We’re living in a high-tech world and the motor industry is awash with some incredible stuff. One such technology is telematics devices. A lot of new cars are being developed with things like this in mind. There are even companies, like Kabzy, that can retrofit devices that allow you to track and disable your car from anywhere in the world through an app. During the 2015 Christmas period I had the Opel Astra for two weeks. I’ve driven this car before but the main reason for my test was to check out Opel’s telematics technology, OnStar.
What is OnStar?
Opel describes OnStar as being “your personal connectivity and service assistant”. Some people may consider the whole OnStar service as another means for big brother to keep an eye on us all. I don’t. I found this system to be incredibly smart and occasionally useful. OnStar is a system that covers many aspects of your vehicle.
It is very like the telematics devices that some insurance companies use. It can track your location, run diagnostics on your car, and can contact emergency services if you’re ever in trouble. Unlike the telematics devices used by insurance companies in Ireland, users can touch a button on the roof of the Opel and get connected to the OnStar call centre in Luton, England.
I used OnStar on numerous occasions over two weeks with the Astra and I have to say that I was utterly impressed. I’m sure I annoyed the call centre staff with my simple requests, but it was all done in the name of research. My first connection with them was to see just how clever the technology was. I asked them to run a diagnostics check on my car and within seconds they were able to tell me everything I needed to know. They have information on all aspects of the car and can even pinpoint exactly where it is you are calling from.
The majority of other calls that I made to the call centre related to getting directions. On Christmas Eve I was in Ashbourne, Co. Meath, getting the last of my Christmas presents. I got a call from my wife asking me to pop into a Tesco to get something that was needed for the Christmas dinner. I’m not at all familiar with Ashbourne, so I pressed the blue OnStar button and asked them to direct me to the nearest store. About 30 seconds later Colin in the call centre had inputted the directions into my SATNAV.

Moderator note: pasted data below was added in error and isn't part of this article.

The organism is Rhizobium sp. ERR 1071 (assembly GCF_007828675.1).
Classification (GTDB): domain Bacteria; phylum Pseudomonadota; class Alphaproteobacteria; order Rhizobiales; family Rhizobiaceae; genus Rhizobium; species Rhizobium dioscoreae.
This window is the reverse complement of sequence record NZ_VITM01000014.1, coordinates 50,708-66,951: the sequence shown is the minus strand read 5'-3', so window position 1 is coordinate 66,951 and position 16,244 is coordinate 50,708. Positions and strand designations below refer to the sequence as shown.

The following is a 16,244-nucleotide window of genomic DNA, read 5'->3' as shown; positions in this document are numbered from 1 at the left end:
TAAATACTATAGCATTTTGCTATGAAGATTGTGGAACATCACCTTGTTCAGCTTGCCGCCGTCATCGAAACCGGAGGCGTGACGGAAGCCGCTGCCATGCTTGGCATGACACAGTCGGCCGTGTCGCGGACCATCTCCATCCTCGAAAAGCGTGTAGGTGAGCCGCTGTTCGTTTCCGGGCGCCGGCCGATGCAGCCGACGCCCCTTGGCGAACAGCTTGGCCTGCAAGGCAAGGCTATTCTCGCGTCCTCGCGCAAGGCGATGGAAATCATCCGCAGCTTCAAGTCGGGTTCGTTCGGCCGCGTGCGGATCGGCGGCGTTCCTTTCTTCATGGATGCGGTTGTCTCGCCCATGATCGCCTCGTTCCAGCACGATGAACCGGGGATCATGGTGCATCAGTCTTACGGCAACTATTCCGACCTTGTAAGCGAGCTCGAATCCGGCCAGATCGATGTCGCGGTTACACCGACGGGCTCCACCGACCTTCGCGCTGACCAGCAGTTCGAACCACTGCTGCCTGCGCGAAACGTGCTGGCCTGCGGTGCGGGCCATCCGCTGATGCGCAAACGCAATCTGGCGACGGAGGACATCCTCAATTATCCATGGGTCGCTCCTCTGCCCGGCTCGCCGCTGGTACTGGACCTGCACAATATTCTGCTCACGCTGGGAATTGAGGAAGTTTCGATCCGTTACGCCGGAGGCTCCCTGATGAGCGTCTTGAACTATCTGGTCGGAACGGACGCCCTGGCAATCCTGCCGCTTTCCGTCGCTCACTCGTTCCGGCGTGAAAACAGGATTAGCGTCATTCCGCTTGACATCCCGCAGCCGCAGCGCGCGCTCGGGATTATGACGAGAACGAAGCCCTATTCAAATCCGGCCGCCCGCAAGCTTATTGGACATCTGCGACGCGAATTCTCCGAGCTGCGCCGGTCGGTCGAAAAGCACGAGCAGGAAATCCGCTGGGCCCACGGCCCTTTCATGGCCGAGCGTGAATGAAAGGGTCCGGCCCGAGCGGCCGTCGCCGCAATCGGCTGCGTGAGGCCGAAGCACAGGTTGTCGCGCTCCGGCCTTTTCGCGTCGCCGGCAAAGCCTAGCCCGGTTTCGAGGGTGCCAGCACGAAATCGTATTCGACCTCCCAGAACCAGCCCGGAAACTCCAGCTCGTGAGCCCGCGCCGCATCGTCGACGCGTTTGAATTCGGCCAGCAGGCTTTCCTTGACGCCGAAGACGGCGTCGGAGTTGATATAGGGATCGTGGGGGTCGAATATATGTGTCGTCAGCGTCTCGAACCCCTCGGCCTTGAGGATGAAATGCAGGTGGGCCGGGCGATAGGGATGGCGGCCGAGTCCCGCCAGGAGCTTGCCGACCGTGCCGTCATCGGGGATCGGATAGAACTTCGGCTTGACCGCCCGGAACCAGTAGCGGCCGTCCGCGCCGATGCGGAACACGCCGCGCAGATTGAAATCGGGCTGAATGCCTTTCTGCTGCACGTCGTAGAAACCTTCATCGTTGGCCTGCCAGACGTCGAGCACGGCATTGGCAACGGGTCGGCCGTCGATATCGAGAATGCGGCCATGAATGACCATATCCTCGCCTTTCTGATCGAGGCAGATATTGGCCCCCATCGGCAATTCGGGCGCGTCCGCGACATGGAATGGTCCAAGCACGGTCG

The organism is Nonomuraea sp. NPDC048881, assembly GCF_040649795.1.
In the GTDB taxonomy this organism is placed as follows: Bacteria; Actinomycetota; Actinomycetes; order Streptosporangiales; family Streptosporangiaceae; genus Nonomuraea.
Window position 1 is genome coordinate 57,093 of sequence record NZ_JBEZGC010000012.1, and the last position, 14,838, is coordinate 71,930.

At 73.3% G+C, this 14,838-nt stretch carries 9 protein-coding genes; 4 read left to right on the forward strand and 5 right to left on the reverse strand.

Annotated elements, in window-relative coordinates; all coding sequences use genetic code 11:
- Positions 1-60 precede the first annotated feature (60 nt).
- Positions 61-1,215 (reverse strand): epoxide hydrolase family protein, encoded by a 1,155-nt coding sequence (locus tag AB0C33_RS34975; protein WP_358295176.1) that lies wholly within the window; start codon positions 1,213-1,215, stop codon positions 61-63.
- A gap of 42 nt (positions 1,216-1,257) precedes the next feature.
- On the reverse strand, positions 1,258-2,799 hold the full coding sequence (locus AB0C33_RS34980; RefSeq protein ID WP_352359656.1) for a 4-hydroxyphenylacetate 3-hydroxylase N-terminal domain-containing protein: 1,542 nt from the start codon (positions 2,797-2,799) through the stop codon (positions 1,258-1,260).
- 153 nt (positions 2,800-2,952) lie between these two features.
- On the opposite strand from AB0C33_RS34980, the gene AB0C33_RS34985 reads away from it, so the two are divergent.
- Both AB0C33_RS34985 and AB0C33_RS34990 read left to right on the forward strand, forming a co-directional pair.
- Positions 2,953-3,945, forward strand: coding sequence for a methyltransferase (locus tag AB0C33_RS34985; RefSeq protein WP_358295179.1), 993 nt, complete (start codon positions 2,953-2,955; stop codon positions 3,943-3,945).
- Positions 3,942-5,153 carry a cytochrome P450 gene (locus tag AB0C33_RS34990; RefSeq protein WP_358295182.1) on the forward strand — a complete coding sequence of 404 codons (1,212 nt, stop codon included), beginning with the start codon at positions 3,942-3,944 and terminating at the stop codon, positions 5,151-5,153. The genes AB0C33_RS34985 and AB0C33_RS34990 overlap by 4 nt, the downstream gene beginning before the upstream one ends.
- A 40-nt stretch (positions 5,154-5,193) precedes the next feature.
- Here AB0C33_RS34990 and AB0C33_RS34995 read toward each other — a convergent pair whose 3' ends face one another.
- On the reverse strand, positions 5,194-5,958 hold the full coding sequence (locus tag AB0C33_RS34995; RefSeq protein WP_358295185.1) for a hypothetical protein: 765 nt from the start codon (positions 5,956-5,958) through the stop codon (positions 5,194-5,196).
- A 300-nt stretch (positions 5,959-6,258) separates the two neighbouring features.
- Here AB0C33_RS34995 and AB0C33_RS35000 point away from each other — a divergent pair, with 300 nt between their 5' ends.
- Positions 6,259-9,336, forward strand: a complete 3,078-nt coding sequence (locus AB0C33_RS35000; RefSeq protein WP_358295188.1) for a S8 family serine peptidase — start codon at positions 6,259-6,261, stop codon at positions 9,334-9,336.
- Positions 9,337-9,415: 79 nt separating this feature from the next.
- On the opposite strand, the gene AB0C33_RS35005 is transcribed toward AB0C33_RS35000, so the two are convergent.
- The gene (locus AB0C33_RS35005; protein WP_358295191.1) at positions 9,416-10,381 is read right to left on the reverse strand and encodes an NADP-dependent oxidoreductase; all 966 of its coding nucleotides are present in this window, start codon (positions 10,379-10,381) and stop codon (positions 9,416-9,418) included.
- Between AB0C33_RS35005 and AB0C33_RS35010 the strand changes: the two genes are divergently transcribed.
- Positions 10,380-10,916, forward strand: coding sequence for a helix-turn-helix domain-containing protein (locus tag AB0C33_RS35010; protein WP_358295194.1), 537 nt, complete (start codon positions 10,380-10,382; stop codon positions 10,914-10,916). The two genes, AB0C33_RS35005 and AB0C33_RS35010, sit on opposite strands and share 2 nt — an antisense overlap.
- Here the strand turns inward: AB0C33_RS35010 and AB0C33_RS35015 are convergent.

It got to the point that I was calling the guys in Luton just to show off to my passengers. One thing that freaked-out one passenger was the complete awareness that Opel had on my location and travel movements. Every couple of minutes you will notice the touchscreen saying that it is sending the location of the car back to OnStar. However, this is a service that you can opt out of at any time. If you want to turn off OnStar all you have to do is press the button for five seconds. To turn it back on just press the button for another 5 seconds.
Of course OnStar is not just about diagnostics and getting places by using the SATNAV. There are some very important safety features with the system. Firstly, if you ever need roadside assistance, help is just the press of a button away.
OnStar also informs the call centre if the airbags of the vehicle have deployed or if the car thinks that it has been involved in a crash. In occasions like this the OnStar team contact the car to see if everything is okay. They ask if help is needed and if they don’t get an answer they contact emergency services and give them the exact location of the car.
Because OnStar always knows the location of a vehicle it can also be handy if the car is ever stolen. They can forward the location of the vehicle onto An Garda Síochána.
The first year of the OnStar service is free, and rightly so – considering that customers will be spending at least €19,995 for an entry model. There is a cost after the first year which is set at €99 per annum.
Personally I would say that it is a very convenient system. For example, apart from the obvious safety features of the system, I’ve test driven hundreds of cars and I still have some problems inputting addresses into certain SATNAVs. OnStar takes the pain out of it because instead of fidgeting around and inputting the information yourself, the good people in the call centre can do it for you.
The first time that I tested OnStar was at the launch of the all-new Astra in Bratislava. Unfortunately I had what I will call “communication problems” with the person in the call centre. I probably sounded a bit funny to the European call centre I was connected to. As a result that person couldn’t input the destination that I required. This will certainly be something that Opel should examine because some people drive their cars internationally.
Apart from the teething problem above, OnStar is an excellent service. Yes, it may freak out the paranoid of us, but the ease in which it can be used is brilliant. Also, the fact that the call centre can tell me everything I need to know about the car is kind of spooky.
Read Brian’s review of the Astra here.